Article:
Federal Reserve Chairman Janet Yellen speaks at an event in Washington D.C.Joshua Roberts / Reuters

It’s two weeks before the Federal Reserve’s December meeting, at which interest rates have a good chance of being raised for the first time in nearly a decade. And that means that investors and Fed watchers the world over are paying close attention to any statement from Federal Reserve Chairwoman Janet Yellen, who has two public appearances this week, the first of which was a speech on Wednesday at the Economic Club of Washington.

In her prepared remarks, Yellen expressed confidence in the U.S. economy. Though Yellen said “we cannot yet, in my judgment, declare that the labor market has reached full employment,” she pointed to substantial gains the economy has made in recent years. Yellen also said that she anticipates that U.S. economic growth is on track in meeting the Fed’s employment and inflation targets.

The U.S. central bank’s target for the interest rate has been near zero since 2008. Yellen stressed that delaying a rate hike could be risky, potentially resulting in abrupt tightening:

However, we must also take into account the well-documented lags in the effects of monetary policy. Were the FOMC to delay the start of policy normalization for too long, we would likely end up having to tighten policy relatively abruptly to keep the economy from significantly overshooting both of our goals. Such an abrupt tightening would risk disrupting financial markets and perhaps even inadvertently push the economy into recession. Moreover, holding the federal funds rate at its current level for too long could also encourage excessive risk-taking and thus undermine financial stability.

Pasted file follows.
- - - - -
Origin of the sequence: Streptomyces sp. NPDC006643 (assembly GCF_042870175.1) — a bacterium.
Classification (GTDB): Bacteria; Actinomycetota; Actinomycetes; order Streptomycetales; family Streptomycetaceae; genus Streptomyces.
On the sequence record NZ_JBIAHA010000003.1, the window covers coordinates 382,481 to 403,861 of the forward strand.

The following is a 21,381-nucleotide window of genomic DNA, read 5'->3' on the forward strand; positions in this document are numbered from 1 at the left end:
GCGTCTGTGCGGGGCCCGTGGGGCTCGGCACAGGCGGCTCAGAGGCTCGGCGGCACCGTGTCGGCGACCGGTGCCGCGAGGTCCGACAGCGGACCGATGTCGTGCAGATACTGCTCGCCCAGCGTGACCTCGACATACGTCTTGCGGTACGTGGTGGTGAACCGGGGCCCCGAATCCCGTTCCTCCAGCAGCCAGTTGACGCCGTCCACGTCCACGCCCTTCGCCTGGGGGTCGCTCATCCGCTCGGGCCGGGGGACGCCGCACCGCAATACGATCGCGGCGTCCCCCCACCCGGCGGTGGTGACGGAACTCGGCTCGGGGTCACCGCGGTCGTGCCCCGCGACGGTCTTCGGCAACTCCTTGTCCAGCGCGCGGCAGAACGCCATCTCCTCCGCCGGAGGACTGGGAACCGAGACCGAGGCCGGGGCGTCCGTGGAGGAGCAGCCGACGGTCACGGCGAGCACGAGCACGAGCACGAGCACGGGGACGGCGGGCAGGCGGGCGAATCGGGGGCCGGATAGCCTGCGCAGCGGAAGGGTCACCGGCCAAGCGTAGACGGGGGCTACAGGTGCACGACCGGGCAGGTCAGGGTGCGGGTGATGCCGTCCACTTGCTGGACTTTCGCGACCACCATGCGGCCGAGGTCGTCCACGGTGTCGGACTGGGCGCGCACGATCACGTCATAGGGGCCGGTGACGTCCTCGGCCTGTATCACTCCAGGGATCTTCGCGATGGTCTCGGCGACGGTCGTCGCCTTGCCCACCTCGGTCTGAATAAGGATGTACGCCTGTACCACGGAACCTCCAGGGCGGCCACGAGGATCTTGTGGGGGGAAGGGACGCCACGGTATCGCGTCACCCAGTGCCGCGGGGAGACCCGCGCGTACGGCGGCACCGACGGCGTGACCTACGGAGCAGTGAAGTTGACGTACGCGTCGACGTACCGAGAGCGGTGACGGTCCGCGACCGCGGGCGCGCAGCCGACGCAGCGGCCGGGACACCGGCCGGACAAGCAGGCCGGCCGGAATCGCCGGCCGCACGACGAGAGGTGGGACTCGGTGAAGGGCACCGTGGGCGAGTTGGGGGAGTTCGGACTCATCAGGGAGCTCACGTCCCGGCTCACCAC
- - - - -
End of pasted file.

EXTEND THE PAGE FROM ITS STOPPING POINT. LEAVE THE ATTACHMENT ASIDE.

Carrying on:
Financial experts say that the Fed has given investors a significant amount of time to prepare for a rate hike. Indeed, a “lift off” has been hotly anticipated since the Fed’s September meeting. Yellen has repeatedly expressed that she expects a rate hike in 2015, as long as the economy doesn’t pull any big surprises. A fantastic October job report, in which the U.S. economy added 271,000 jobs above expectations, signaled a much improved job market, another signal that the economy might be ready to bear a rate hike.

On Thursday, Yellen will testify on the U.S. economy’s outlook before a joint Congressional committee. Her testimony, along with the November job report from the Labor Department on Friday, will both be closely watched for further clues about a rate hike.

Yellen ended her speech by saying that interest rates going up is a sign that the economy is performing well: “The economy has come a long way toward the FOMC's objectives of maximum employment and price stability. When the Committee begins to normalize the stance of policy, doing so will be a testament, also, to how far our economy has come in recovering from the effects of the financial crisis and the Great Recession. In that sense, it is a day that I expect we all are looking forward to.”

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